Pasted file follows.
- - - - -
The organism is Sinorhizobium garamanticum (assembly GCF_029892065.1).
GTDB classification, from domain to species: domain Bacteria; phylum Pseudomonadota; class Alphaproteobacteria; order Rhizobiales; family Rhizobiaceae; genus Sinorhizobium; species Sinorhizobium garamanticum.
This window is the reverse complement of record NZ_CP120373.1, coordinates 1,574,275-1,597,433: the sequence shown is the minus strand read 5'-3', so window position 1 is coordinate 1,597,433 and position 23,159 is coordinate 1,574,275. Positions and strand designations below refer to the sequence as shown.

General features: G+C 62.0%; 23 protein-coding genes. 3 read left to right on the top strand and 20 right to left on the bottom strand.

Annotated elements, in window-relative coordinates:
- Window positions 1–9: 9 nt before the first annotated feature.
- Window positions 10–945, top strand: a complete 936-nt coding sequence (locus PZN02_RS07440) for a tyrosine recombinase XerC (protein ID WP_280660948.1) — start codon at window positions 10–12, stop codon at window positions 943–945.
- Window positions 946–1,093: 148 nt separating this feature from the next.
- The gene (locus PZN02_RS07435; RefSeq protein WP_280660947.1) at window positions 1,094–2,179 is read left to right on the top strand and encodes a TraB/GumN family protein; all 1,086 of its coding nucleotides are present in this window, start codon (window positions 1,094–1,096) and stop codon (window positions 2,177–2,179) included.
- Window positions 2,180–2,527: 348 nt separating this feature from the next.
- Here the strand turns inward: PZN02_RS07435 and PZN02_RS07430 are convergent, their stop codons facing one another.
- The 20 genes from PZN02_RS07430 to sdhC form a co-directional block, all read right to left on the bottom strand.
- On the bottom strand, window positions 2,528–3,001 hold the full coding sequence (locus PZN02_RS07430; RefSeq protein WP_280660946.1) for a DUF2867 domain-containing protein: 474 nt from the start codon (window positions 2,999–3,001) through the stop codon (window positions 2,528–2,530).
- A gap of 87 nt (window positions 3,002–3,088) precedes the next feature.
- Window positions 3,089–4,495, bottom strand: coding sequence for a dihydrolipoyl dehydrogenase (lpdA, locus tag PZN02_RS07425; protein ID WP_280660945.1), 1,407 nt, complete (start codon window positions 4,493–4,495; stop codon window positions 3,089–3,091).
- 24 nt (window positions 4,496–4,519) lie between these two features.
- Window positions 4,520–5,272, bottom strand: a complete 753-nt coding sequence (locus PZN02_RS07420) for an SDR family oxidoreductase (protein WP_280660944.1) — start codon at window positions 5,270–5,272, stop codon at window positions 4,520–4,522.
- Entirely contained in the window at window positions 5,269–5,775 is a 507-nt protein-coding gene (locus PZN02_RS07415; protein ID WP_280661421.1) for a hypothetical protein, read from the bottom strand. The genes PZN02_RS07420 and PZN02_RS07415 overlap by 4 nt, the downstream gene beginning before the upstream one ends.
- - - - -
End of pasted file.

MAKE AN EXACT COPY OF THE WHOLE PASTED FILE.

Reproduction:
The organism is Sinorhizobium garamanticum (assembly GCF_029892065.1).
GTDB classification, from domain to species: domain Bacteria; phylum Pseudomonadota; class Alphaproteobacteria; order Rhizobiales; family Rhizobiaceae; genus Sinorhizobium; species Sinorhizobium garamanticum.
This window is the reverse complement of record NZ_CP120373.1, coordinates 1,574,275-1,597,433: the sequence shown is the minus strand read 5'-3', so window position 1 is coordinate 1,597,433 and position 23,159 is coordinate 1,574,275. Positions and strand designations below refer to the sequence as shown.

General features: G+C 62.0%; 23 protein-coding genes. 3 read left to right on the top strand and 20 right to left on the bottom strand.

Annotated elements, in window-relative coordinates:
- Window positions 1–9: 9 nt before the first annotated feature.
- Window positions 10–945, top strand: a complete 936-nt coding sequence (locus PZN02_RS07440) for a tyrosine recombinase XerC (protein ID WP_280660948.1) — start codon at window positions 10–12, stop codon at window positions 943–945.
- Window positions 946–1,093: 148 nt separating this feature from the next.
- The gene (locus PZN02_RS07435; RefSeq protein WP_280660947.1) at window positions 1,094–2,179 is read left to right on the top strand and encodes a TraB/GumN family protein; all 1,086 of its coding nucleotides are present in this window, start codon (window positions 1,094–1,096) and stop codon (window positions 2,177–2,179) included.
- Window positions 2,180–2,527: 348 nt separating this feature from the next.
- Here the strand turns inward: PZN02_RS07435 and PZN02_RS07430 are convergent, their stop codons facing one another.
- The 20 genes from PZN02_RS07430 to sdhC form a co-directional block, all read right to left on the bottom strand.
- On the bottom strand, window positions 2,528–3,001 hold the full coding sequence (locus PZN02_RS07430; RefSeq protein WP_280660946.1) for a DUF2867 domain-containing protein: 474 nt from the start codon (window positions 2,999–3,001) through the stop codon (window positions 2,528–2,530).
- A gap of 87 nt (window positions 3,002–3,088) precedes the next feature.
- Window positions 3,089–4,495, bottom strand: coding sequence for a dihydrolipoyl dehydrogenase (lpdA, locus tag PZN02_RS07425; protein ID WP_280660945.1), 1,407 nt, complete (start codon window positions 4,493–4,495; stop codon window positions 3,089–3,091).
- 24 nt (window positions 4,496–4,519) lie between these two features.
- Window positions 4,520–5,272, bottom strand: a complete 753-nt coding sequence (locus PZN02_RS07420) for an SDR family oxidoreductase (protein WP_280660944.1) — start codon at window positions 5,270–5,272, stop codon at window positions 4,520–4,522.
- Entirely contained in the window at window positions 5,269–5,775 is a 507-nt protein-coding gene (locus PZN02_RS07415; protein ID WP_280661421.1) for a hypothetical protein, read from the bottom strand. The genes PZN02_RS07420 and PZN02_RS07415 overlap by 4 nt, the downstream gene beginning before the upstream one ends.